India’s manufacturing sector activities moderated in December but output remained in the growth territory, amid slower rise in sales and new orders, even as business sentiment was dampened by concerns surrounding supply-chain disruptions, COVID-19, and inflationary pressures.
The seasonally adjusted IHS Markit India Manufacturing Purchasing Managers Index (PMI) eased to 55.5 in December, from November’s ten-month high of 57.6.
The December data pointed to a “substantial, albeit slower, rises in sales and output”, a survey said on Monday, adding that the latest quarterly reading was at 56.3, its highest since the final quarter of fiscal year 2020/21.
The December PMI data pointed to an improvement in overall operating conditions for the sixth straight month.
In PMI parlance, a print above 50 means expansion, while a score below 50 denotes contraction.
“The last PMI results of 2021 for the Indian manufacturing sector were encouraging, with the economic recovery continuing as firms were successful in securing new work from domestic and international sources,” Pollyanna De Lima, Economics Associate Director at IHS Markit, said.
Lima, however, noted that “manufacturers were optimistic that output would continue to increase in 2022, but business sentiment was somewhat tamed by worries surrounding the path of the pandemic, inflationary pressures, and lingering supply chain disruptions.”
The survey noted that the upturn in new orders during December was sharp, despite being the slowest since September. Similarly, production rose at a sharp pace that was nevertheless the weakest in three months.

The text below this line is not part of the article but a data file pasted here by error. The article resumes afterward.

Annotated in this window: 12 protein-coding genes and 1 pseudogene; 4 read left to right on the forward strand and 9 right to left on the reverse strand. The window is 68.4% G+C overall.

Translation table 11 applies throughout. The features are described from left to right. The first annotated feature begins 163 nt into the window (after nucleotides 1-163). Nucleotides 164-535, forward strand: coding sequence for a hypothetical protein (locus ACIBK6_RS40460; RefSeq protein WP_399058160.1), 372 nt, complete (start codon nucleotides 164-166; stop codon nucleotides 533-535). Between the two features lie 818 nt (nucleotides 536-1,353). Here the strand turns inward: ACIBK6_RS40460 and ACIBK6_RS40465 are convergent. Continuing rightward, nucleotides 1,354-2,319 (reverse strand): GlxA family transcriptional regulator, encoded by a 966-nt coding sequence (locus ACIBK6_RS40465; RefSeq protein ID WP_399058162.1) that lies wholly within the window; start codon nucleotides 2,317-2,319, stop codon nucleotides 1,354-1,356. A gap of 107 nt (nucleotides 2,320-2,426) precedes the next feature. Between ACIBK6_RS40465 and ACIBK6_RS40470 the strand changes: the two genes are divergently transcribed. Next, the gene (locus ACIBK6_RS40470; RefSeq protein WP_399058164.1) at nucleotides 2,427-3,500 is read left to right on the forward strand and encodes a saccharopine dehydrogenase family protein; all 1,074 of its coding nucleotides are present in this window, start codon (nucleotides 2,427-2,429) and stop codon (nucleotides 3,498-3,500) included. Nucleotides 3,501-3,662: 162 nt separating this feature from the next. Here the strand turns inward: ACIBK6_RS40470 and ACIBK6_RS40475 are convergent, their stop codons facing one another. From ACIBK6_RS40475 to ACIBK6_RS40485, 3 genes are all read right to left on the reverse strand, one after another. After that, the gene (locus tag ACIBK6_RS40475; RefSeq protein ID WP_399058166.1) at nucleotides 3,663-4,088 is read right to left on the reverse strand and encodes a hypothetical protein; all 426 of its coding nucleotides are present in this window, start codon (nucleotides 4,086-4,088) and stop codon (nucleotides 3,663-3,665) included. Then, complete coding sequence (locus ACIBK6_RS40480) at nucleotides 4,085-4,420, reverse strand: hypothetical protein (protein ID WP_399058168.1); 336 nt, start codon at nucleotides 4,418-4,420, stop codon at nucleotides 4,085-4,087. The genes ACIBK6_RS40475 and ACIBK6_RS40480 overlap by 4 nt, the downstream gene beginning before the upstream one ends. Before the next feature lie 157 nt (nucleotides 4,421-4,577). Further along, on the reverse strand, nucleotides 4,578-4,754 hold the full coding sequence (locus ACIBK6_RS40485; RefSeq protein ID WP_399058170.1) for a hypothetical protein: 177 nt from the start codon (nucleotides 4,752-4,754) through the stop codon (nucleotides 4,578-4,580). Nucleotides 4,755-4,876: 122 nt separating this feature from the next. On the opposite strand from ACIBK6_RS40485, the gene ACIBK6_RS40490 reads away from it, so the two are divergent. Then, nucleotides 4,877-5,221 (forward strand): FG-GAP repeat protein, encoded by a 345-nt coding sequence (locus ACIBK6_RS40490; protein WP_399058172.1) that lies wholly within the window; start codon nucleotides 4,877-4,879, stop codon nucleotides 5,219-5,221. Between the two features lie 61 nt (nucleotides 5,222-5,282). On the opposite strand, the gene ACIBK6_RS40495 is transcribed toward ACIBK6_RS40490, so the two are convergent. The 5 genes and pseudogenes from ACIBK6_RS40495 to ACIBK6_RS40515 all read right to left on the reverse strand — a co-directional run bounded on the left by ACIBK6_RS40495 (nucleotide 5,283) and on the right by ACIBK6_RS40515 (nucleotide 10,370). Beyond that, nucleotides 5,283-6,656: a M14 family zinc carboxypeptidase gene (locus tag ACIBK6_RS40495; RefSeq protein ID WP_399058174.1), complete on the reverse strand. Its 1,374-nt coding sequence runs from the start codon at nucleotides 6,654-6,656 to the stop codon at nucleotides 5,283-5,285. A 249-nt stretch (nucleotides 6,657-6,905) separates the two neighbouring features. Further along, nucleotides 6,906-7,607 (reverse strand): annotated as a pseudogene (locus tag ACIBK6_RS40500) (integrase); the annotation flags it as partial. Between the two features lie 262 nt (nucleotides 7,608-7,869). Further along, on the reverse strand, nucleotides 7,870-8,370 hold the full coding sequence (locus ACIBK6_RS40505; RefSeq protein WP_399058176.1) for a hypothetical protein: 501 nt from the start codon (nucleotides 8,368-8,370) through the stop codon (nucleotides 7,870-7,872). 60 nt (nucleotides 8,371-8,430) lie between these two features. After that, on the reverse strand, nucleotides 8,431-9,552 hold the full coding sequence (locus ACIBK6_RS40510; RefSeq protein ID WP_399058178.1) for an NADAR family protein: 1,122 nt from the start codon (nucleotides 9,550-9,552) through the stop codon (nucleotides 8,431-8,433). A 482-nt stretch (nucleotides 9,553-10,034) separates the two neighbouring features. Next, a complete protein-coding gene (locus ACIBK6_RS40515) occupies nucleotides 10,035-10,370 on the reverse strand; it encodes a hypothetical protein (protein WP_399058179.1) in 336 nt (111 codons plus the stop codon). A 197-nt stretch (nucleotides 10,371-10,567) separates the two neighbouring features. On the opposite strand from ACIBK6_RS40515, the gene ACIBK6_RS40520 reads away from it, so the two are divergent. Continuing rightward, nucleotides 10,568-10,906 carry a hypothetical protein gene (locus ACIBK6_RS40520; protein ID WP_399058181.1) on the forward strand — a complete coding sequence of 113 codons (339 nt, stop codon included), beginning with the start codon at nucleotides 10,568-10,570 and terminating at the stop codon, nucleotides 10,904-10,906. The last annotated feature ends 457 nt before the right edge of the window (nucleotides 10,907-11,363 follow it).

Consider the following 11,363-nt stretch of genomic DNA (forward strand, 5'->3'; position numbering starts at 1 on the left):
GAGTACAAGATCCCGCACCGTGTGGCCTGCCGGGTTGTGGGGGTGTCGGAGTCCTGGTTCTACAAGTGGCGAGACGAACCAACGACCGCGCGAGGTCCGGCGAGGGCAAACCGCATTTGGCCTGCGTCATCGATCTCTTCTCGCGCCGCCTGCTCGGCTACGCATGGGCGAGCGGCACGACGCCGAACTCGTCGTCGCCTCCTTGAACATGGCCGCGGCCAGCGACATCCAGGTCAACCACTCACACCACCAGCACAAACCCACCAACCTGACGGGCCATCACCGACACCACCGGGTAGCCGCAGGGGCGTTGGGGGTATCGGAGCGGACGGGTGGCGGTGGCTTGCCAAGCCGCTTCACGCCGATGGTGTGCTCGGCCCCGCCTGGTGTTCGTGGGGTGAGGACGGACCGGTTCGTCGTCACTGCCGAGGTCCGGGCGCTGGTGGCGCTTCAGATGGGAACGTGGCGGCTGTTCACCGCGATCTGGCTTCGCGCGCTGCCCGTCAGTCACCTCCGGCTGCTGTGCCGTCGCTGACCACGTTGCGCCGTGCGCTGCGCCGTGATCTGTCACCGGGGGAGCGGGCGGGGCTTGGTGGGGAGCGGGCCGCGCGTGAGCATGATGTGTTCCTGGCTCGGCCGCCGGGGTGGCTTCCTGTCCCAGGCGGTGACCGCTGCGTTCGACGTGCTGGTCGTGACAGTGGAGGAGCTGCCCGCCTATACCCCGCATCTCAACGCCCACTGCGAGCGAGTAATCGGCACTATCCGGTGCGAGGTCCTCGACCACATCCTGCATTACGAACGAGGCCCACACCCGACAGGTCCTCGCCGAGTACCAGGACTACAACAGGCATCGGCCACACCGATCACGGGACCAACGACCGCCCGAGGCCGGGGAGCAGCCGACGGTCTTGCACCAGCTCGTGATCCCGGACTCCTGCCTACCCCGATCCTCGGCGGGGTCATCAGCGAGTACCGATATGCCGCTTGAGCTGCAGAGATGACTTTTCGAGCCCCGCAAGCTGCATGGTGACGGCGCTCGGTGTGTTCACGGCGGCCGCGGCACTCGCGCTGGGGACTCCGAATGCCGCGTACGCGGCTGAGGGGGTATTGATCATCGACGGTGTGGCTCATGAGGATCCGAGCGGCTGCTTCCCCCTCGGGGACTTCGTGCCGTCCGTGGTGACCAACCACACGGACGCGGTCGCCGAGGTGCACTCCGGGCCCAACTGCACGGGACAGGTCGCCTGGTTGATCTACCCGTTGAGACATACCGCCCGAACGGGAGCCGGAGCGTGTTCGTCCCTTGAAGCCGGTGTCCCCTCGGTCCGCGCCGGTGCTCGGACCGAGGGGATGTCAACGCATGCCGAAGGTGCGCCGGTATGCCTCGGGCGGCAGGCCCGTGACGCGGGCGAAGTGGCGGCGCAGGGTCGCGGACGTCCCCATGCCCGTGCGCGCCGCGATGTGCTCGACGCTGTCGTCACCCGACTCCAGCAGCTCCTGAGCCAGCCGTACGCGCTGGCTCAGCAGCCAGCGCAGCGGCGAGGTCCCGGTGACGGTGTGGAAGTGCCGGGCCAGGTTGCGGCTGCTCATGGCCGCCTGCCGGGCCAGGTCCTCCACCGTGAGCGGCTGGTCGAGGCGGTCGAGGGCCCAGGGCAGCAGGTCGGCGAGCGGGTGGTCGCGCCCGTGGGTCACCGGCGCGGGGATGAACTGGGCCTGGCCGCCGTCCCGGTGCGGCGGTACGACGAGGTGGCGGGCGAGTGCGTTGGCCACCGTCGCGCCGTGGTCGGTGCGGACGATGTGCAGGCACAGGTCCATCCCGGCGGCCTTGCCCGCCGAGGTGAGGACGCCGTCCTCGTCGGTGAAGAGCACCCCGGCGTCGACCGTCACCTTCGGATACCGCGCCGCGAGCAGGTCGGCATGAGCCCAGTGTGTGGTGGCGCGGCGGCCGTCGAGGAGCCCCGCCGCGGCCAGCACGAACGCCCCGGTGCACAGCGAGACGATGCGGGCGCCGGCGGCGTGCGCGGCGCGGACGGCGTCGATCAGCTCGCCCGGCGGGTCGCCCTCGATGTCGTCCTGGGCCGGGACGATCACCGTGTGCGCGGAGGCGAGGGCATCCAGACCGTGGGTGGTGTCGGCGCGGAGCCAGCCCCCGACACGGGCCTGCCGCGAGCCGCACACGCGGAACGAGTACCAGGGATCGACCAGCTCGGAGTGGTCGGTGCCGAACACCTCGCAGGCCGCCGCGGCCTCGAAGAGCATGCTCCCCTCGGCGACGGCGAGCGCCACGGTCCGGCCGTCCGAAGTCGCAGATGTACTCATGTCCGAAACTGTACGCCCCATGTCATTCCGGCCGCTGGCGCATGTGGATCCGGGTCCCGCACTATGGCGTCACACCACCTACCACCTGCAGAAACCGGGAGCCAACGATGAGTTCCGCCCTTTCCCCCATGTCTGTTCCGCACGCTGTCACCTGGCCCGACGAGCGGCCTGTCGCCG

Spending trends were mixed, with employment falling fractionally, in response to a lack of pressure on capacity, but firms purchasing additional inputs amid restocking efforts.
Further, international demand for Indian goods continued to improve in December. New export orders rose for the sixth month in succession, albeit only slightly.
On the prices front, although input costs rose sharply, and at an above-trend pace, the rate of inflation eased to a three-month low.
“Despite easing in December, input cost inflation was still running at one of its highest rates in around seven-and-a-half years. The vast majority of firms nevertheless decided to keep their selling prices unchanged, in order to boost sales, with overall charges up only marginally in December,” Lima said.
Concerns over elevated price pressures hampered business confidence in December, with firms also worried that the pandemic and supply-chain issues could dampen the recovery next year.
“The overall degree of optimism remained below its long-run average, despite improving from Novembers 17-month low,” the survey said.
(With inputs from Agencies)